Lessons from Auschwitz

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Svoboda Kangleicha

The recent incident of some young boys setting ablaze a popular centrally-run school and the subsequent trial in a juvenile court should not be reduced to an arbitrary aberration or as an occasional exhibition of perverse behaviour by juvenile delinquents. Locating such incidents as one-off affairs would tantamount to missing the woods for the trees as they expose a larger social malaise.
The debilitating effect of growing up in conflict-prone areas to the collective psyche of young people needs to be analysed with renewed vigour. We can’t wish away the fact that gradually being introduced to the grim realities of living in a place where the security forces possess extra constitutional powers indeed takes a toll on impressionable young minds. This is not to suggest that the spectre of goose-stepping men in uniform directly compelled the young offenders to carry out that infamous arson. But it does open the proverbial Pandora’s Box leaving us benumbed and with many unanswered questions.
Personnel of central armed forces can get away with blue murder under some archaic provisions of the law that should not be named. As a result, the state security forces emboldened by some residual powers vie with one another to have their moments of some unchallenged glory.
These semi-literate armed personnel empowered to do as they pleased are most likely to exercise those powers at any given opportunity proving absolutely right Alexander Solzenitsyn’s assertion in his ‘Gulag Archipelago’ that unlimited power in the hands of limited people always leads to cruelty.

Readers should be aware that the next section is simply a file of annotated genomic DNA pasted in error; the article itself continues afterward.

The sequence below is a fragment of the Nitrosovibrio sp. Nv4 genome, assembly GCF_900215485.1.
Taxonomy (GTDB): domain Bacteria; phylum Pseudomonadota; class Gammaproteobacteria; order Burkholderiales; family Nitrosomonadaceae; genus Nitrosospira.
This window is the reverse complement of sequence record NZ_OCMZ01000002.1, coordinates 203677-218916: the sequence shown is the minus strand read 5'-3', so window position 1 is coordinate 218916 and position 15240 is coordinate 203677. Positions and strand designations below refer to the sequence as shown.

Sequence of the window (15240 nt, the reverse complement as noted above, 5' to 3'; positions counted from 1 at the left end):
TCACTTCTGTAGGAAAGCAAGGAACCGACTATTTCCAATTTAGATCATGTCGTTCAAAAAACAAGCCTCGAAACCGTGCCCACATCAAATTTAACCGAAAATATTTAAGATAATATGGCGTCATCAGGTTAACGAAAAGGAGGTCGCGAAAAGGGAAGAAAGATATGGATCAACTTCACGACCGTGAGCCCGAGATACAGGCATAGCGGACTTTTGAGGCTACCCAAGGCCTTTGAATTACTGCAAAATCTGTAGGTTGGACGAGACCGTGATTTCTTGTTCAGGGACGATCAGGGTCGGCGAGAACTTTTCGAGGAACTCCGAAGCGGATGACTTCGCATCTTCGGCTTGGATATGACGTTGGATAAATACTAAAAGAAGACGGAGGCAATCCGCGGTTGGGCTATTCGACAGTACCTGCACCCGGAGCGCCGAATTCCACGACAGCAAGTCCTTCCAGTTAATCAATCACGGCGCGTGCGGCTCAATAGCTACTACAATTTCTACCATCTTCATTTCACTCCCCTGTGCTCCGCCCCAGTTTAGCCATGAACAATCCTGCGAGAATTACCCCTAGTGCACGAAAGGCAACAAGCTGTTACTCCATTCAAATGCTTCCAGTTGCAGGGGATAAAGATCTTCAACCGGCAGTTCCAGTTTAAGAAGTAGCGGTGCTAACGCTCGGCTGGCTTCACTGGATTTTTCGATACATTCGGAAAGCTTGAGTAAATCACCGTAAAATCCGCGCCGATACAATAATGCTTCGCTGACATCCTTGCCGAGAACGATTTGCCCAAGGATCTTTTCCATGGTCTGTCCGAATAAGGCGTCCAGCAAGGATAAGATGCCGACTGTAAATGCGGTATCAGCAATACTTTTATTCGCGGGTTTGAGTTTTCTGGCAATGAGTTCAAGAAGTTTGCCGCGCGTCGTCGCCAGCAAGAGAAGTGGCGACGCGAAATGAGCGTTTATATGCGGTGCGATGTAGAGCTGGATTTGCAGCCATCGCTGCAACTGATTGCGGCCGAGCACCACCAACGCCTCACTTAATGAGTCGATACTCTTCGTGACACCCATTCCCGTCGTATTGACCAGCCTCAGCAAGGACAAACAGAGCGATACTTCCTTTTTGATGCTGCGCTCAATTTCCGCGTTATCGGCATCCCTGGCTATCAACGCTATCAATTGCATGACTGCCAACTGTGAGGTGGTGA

One needs to cast a mere glance at any of the check points adorning many places in Imphal. One is most likely to come across security personnel harassing youngsters for no apparent reason. On some occasions, one may encounter cases of police brutality against them when they were certainly not in the wrong.
The ramifications of such cavalier displays of power by those wielding it is that the most sought after job in the state is that of Sub- Inspectors/Jemadars for those who could afford to bid for the limited number of such jobs on offer whenever the government issues such a notice to this effect and police constables for the not so lucky ones but who insist that they must also possess a fraction of that power.
Victor Frankl, one of the great psychotherapists of the last century and a Holocaust survivor who developed a revolutionary approach to psychotherapy known as logotherapy while describing his ordeals in four Nazi concentration camps including the notorious Auschwitz concentration camp had posited that all the camp inmates faced what befell them in three stages: first, they were all shocked; second, they developed an apathy towards the attendant horrors of anticipating death; and drawing upon Heidegger’s Will to Power theory, he said, thirdly, the survival of the inmates depended on what they were living for.
Frankl observed that those who didn’t have any meaning or greater purpose to live were the first to perish in the concentration camps.
Youngsters in Manipur who have to confront the bitter reality, one way or the other, of living under the shadows of those wielding the baton and bayonets must evolve ways to relish life and live it to the fullest. Every dark cloud has a silver lining and Frankl did survive the bestial conditions of the concentration camps by clinging to the memories of his wife without being aware whether she was alive or not.

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